Video games

Stop killing games

Oliver Brown
— This upcoming video may not be available to view yet.

You have missed your chance to play The Crew

A new campaign has started to try and preserve video games that become unplayable when the developer and/or publisher no longer wishes to support them.

This post is mostly a collection of random commentary on games that I have tried to order as coherently as possible.

For a more succinct description of the problem and what you can do to support, visit

Growing up with games

This is a topic that I feel strongly about. I grew up playing video games. The first games I remember playing were on a Commodore 64. The first that were my own were on a Nintendo GameBoy and Sega Master System. Since then I’ve owned many consoles and computers. I’ve owned a few that were essentially “before my time” like an Atari 2600. In fact I first got into programming on a Sinclair ZX Spectrum.

This means I have a lot of memories playing video games, and for most of that time I knew that those games would remain playable indefinitely. The reality of hardware degradation means that for practical purposes most people would have to resort to emulation, but in theory someone who owned the original game would always be able to play it.

That is no longer the case for many modern games.

New games

There are some games that fundamentally require server resources to run. For some those those can be run by individuals - many early MMOs like Ultima Online have private servers for instance. Others like EVE Online might never be reasonable to run locally. And despite the fact that I would like these to remain playable indefinitely, these are not really the games that concern me the most.

Live service games

The games for which this is a problem is live service games, especially ones with a significant single player component. I think if a practical solution is to be found, then the “single player” aspect is going to have to be important - after all a mostly multiplayer live service game is pretty close to an MMO.

One sticking point is disagreement between the people running the game and the people playing the game what kind of game it is. Both Diablo III* and Diablo IV require an online connection to play, and the latter certainly adds quite a lot of content that only really works online. But a large number of players, including myself, only play it solo. But I have also played both Star Trek Online and Elder Scrolls Online (which are definitely MMOs) predominantly alone.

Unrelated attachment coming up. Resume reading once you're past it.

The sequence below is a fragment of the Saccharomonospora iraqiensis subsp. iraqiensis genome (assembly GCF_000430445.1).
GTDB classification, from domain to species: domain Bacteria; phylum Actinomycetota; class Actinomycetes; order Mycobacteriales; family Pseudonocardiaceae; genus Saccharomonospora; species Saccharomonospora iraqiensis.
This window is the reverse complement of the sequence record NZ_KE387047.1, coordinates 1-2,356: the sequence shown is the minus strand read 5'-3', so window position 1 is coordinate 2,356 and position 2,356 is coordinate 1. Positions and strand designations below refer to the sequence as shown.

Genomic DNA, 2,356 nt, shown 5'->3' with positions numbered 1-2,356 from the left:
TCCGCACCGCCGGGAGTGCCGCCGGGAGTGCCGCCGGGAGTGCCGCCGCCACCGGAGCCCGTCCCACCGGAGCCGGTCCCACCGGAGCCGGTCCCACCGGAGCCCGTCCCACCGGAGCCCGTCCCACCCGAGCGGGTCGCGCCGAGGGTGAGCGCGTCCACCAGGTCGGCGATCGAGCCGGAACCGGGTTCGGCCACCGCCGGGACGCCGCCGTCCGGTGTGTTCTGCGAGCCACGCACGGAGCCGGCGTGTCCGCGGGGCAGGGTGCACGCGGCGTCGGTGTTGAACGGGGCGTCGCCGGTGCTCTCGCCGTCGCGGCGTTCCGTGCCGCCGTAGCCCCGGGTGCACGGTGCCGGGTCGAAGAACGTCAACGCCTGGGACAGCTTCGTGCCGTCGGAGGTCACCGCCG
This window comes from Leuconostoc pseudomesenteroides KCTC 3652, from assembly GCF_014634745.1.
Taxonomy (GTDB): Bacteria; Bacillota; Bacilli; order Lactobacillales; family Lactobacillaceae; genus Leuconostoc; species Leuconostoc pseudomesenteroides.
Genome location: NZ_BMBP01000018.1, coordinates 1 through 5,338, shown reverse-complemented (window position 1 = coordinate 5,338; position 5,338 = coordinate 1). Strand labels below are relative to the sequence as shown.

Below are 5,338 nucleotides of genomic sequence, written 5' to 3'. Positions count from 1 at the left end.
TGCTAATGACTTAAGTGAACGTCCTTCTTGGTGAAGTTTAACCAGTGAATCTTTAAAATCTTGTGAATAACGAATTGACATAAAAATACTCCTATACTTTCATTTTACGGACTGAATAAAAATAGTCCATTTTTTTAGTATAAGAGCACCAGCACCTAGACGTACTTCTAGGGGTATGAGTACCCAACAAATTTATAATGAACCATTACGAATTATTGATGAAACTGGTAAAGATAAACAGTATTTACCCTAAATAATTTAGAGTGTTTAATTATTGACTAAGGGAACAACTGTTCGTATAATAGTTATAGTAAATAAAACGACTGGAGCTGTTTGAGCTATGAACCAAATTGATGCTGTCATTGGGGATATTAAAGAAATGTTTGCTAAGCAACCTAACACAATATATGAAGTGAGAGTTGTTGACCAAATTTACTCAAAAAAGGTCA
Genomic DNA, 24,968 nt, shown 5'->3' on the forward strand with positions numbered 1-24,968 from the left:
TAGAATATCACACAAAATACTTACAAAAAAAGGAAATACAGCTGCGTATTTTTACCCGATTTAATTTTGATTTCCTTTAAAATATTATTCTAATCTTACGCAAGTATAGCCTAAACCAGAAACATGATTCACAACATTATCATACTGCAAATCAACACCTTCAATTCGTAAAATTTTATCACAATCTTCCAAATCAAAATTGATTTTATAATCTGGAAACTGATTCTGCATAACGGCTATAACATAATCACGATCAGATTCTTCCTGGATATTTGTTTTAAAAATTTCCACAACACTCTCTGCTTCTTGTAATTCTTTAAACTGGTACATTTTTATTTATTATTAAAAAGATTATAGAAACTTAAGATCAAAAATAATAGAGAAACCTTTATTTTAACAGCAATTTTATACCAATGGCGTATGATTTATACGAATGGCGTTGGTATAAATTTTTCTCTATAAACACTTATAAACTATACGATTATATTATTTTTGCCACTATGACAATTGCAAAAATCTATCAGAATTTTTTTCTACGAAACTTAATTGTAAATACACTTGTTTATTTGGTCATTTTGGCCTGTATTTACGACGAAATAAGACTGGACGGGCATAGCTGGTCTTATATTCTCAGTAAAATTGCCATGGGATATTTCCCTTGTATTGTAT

* Interestingly, Diablo III on console did not require an online connection. The result was hacked save files, which meant choosing to play with strangers online was awkward. But playing alone was fine.

Ubisoft and The Crew

This issue has come to prominence recently after Ubisoft decided to shut down The Crew. This is not a game I have played but it sounds like it falls to the sticking point I mention above. A lot of the game is based around being online and playing with others, but not all of it.

Ubisoft are making the opinion of the problem quite clear though, apparently taking things a step further and revoking digital licenses. This seems like a crazy move - I can imagine people making well reasoned arguments about companies not having to put resources into supporting games, but that doesn’t really hold any water when considering removing all access to people with digital games.

What to do is probably the bast place to go for information on how you can help. I would also suggest being as selective as you are able in the developers and publishers you support. For me, I personally spend more time playing single player indie games which generally don’t have this problem (being the digital license issue).

My games

For my own games (currently this means Tic-Tac-Toe Collection but I intend it to apply to anything else I ever make) I will always follow the principle of not requiring an online connection unnecessarily. That means that core functionality should not require it at all, and any features that do require it should not impact the rest of the game.

I have accidentally proven this a few times by managing online resources badly and allowing services to go offline. The game continued to work fine.

Elo rating for ad hoc teams

Oliver Brown
— This upcoming video may not be available to view yet.

One final feature my expanded Elo rating needs (or at least the last I can think of) is the ability to deal with ad hoc teams.

By “ad hoc teams”, I mean teams of individual players with their own ratings that are on the same team for a specific game, but don’t generally stay as a team (established teams that always play together should be treated as their own “players” with their own rating).

This is not a common requirement, but the specific use case I had was an office ping pong table. Some times people would play singles and some times they would play doubles, but with no really established teams.

Necessary features

Firstly, the two key ratings operations need to work:

  • Estimate the result of an unplayed game
  • Updating ratings after an actual result

And all the existing features should be supported:

  • Two or more teams
  • Unfair games
  • Ties

Additionally, it should support teams of arbitrary (and mixed) sizes, including teams of size one. This brings us to one of our first less-obvious requirements - since this is expanding an existing system, it should be compatible with the existing system where it overlaps. So the following additional requirement makes sense: